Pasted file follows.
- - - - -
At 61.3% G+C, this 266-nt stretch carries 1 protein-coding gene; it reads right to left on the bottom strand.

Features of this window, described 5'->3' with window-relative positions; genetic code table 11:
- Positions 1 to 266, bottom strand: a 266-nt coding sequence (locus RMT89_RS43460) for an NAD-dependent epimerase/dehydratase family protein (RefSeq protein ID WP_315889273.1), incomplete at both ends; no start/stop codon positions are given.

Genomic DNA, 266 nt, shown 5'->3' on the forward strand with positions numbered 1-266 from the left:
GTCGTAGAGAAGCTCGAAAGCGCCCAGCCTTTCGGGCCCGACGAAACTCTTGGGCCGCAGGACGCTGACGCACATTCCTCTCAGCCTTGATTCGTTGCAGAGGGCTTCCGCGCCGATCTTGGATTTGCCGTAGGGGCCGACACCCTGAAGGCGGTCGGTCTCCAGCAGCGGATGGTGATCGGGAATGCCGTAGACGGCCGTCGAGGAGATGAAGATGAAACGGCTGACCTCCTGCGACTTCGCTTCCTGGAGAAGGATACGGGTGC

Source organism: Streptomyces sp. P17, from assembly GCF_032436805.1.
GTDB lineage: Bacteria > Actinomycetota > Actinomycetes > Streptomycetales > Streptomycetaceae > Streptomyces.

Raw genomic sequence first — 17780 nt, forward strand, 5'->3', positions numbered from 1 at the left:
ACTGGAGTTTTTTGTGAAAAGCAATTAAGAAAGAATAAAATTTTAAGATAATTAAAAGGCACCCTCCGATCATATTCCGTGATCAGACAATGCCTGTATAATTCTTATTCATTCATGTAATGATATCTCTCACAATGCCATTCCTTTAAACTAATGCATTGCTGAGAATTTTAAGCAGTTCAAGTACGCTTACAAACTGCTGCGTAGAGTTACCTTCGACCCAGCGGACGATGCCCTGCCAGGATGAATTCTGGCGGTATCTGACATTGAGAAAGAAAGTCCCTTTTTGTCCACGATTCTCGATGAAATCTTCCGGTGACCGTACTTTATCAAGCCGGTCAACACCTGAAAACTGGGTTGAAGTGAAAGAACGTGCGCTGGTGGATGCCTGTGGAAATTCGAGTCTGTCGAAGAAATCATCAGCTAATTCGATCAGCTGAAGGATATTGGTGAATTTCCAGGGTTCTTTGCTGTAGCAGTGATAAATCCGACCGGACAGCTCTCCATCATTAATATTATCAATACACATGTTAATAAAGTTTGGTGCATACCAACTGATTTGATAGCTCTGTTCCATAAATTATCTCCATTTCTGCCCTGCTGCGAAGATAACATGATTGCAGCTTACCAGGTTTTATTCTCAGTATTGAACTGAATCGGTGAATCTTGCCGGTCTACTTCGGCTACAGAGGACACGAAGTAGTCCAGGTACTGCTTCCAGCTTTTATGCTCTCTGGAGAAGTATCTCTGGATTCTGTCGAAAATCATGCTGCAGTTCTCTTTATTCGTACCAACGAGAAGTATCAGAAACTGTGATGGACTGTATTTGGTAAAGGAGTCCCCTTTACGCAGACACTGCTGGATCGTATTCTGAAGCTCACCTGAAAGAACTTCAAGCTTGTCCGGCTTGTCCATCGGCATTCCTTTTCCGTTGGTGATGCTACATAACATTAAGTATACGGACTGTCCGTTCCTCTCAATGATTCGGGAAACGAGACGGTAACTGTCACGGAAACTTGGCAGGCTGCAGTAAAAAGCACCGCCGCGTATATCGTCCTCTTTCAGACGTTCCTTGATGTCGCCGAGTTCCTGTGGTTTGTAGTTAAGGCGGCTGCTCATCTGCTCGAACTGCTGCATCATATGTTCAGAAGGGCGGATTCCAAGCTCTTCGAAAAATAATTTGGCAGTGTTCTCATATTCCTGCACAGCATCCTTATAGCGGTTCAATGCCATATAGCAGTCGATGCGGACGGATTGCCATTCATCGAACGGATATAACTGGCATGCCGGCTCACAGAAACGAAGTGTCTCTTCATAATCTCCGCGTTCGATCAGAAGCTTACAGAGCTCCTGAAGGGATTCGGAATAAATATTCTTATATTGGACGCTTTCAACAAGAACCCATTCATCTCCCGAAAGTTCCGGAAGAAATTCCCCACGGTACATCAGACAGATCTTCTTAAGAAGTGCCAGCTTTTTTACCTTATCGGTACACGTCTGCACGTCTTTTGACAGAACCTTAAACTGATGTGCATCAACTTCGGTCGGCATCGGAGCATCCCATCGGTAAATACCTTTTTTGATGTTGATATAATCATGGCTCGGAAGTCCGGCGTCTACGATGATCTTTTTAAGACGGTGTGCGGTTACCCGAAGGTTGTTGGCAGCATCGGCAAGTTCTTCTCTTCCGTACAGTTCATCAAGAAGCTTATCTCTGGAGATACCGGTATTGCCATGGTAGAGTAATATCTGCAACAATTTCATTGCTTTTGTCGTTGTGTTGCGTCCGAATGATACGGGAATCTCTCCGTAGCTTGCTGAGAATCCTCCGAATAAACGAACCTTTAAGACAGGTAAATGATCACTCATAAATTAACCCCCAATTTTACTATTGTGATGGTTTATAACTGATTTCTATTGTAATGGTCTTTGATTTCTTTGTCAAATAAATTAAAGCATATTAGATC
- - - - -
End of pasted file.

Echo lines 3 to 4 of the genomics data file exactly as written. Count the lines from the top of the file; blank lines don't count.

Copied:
- Positions 1 to 266, bottom strand: a 266-nt coding sequence (locus RMT89_RS43460) for an NAD-dependent epimerase/dehydratase family protein (RefSeq protein ID WP_315889273.1), incomplete at both ends; no start/stop codon positions are given.

Genomic DNA, 266 nt, shown 5'->3' on the forward strand with positions numbered 1-266 from the left: